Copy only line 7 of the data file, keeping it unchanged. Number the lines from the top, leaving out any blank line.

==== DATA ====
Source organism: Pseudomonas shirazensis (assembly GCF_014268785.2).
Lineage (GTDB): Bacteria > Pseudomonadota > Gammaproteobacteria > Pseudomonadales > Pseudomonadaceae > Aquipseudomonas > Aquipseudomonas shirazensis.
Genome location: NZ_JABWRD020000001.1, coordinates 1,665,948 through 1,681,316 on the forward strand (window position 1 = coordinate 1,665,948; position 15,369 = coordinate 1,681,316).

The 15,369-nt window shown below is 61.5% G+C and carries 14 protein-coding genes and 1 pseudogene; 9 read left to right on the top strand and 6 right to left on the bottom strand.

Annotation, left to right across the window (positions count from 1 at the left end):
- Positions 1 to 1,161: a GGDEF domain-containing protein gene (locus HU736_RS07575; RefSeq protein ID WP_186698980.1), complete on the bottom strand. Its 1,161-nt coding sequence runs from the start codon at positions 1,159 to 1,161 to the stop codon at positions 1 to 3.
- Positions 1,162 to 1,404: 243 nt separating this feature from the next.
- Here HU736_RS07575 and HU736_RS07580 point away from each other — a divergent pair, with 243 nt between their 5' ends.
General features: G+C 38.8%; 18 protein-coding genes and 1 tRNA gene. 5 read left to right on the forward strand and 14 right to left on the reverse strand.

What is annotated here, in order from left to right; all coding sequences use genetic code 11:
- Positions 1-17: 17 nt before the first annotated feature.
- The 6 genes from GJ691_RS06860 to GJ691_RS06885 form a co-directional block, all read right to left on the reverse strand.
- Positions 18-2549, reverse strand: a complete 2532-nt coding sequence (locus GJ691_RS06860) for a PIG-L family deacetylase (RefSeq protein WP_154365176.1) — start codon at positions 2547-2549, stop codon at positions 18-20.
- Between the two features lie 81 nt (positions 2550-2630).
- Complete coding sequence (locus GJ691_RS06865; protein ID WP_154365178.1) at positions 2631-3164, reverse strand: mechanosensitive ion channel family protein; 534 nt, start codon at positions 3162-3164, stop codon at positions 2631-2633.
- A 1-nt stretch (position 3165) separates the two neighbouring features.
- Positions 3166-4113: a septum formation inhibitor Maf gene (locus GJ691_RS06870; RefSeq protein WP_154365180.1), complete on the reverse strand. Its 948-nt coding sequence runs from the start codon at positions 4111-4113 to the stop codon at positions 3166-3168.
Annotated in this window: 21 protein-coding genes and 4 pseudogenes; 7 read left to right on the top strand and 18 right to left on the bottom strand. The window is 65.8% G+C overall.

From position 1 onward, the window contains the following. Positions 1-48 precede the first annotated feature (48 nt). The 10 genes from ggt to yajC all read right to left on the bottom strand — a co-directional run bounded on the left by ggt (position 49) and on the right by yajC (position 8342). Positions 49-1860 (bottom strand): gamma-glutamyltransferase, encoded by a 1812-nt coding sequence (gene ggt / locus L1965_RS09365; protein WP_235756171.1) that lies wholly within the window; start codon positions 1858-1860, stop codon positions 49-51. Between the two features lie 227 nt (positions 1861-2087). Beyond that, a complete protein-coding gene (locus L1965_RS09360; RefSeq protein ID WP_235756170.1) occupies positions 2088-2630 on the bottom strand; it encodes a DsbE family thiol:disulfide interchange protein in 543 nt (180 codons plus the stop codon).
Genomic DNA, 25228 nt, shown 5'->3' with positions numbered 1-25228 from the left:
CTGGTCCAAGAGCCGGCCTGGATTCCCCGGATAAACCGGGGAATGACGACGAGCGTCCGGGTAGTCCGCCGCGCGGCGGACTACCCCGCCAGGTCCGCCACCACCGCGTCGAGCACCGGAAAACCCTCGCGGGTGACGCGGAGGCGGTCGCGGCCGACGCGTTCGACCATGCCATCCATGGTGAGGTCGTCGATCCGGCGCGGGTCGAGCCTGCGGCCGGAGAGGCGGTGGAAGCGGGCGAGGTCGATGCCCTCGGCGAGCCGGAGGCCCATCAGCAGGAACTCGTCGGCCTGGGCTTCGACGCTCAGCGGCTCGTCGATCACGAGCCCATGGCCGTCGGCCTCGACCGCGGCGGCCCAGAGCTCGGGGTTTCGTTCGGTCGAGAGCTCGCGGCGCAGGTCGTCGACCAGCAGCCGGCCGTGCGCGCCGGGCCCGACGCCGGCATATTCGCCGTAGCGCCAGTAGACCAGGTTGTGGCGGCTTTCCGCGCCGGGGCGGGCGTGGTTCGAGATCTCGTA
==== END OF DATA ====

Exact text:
- Positions 1,162 to 1,404: 243 nt separating this feature from the next.